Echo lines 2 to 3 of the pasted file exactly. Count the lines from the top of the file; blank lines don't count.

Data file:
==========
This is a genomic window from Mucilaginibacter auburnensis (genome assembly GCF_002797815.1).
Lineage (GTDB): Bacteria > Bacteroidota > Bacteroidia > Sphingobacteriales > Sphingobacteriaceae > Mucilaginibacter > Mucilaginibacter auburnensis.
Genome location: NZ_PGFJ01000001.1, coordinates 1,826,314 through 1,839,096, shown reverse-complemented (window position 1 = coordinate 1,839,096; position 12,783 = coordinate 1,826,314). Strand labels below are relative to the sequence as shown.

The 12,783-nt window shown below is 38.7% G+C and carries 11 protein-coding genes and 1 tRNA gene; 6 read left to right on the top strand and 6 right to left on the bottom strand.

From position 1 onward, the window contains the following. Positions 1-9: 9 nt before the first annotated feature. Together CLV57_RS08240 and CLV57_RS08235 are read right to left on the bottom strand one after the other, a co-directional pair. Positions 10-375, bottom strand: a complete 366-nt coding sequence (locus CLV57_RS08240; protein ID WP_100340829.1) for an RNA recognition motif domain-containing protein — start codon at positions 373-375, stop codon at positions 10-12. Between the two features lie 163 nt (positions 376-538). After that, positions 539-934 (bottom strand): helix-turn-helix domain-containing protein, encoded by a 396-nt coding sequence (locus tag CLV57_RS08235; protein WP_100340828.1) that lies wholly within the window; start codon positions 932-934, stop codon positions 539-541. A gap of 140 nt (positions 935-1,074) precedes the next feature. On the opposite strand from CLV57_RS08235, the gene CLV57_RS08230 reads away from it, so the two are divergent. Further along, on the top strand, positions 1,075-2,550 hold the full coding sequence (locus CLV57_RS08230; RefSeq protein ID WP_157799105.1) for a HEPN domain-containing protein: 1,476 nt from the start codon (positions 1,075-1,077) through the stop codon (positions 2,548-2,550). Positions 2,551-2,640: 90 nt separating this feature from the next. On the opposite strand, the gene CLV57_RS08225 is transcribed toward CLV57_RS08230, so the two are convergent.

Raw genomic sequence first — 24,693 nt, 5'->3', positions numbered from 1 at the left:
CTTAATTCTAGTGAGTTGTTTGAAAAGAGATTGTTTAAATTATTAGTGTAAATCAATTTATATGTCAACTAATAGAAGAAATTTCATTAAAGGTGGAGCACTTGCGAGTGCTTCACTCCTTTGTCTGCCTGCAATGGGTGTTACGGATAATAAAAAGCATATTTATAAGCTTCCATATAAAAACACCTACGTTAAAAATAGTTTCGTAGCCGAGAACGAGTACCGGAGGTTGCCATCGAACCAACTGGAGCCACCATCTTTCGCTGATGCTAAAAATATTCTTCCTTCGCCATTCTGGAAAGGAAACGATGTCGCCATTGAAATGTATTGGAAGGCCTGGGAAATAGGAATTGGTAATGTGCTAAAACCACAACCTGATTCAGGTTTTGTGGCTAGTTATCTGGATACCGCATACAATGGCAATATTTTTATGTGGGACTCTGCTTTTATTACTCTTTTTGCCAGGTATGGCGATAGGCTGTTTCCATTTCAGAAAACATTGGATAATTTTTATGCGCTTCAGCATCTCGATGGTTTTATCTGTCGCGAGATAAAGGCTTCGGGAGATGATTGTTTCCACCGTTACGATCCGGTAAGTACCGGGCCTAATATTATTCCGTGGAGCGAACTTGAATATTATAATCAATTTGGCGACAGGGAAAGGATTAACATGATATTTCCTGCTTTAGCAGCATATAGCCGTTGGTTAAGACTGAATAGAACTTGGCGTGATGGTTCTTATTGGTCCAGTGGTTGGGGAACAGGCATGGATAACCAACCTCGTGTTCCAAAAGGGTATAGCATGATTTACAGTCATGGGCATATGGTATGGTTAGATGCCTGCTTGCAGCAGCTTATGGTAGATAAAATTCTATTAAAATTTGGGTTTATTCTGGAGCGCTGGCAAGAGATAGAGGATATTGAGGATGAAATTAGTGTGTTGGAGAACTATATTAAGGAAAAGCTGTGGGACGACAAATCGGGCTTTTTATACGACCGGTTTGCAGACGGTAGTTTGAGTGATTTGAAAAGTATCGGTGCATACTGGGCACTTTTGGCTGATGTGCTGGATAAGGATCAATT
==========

Lineage (GTDB): Bacteria > Bacteroidota > Bacteroidia > Sphingobacteriales > Sphingobacteriaceae > Mucilaginibacter > Mucilaginibacter auburnensis.
Genome location: NZ_PGFJ01000001.1, coordinates 1,826,314 through 1,839,096, shown reverse-complemented (window position 1 = coordinate 1,839,096; position 12,783 = coordinate 1,826,314). Strand labels below are relative to the sequence as shown.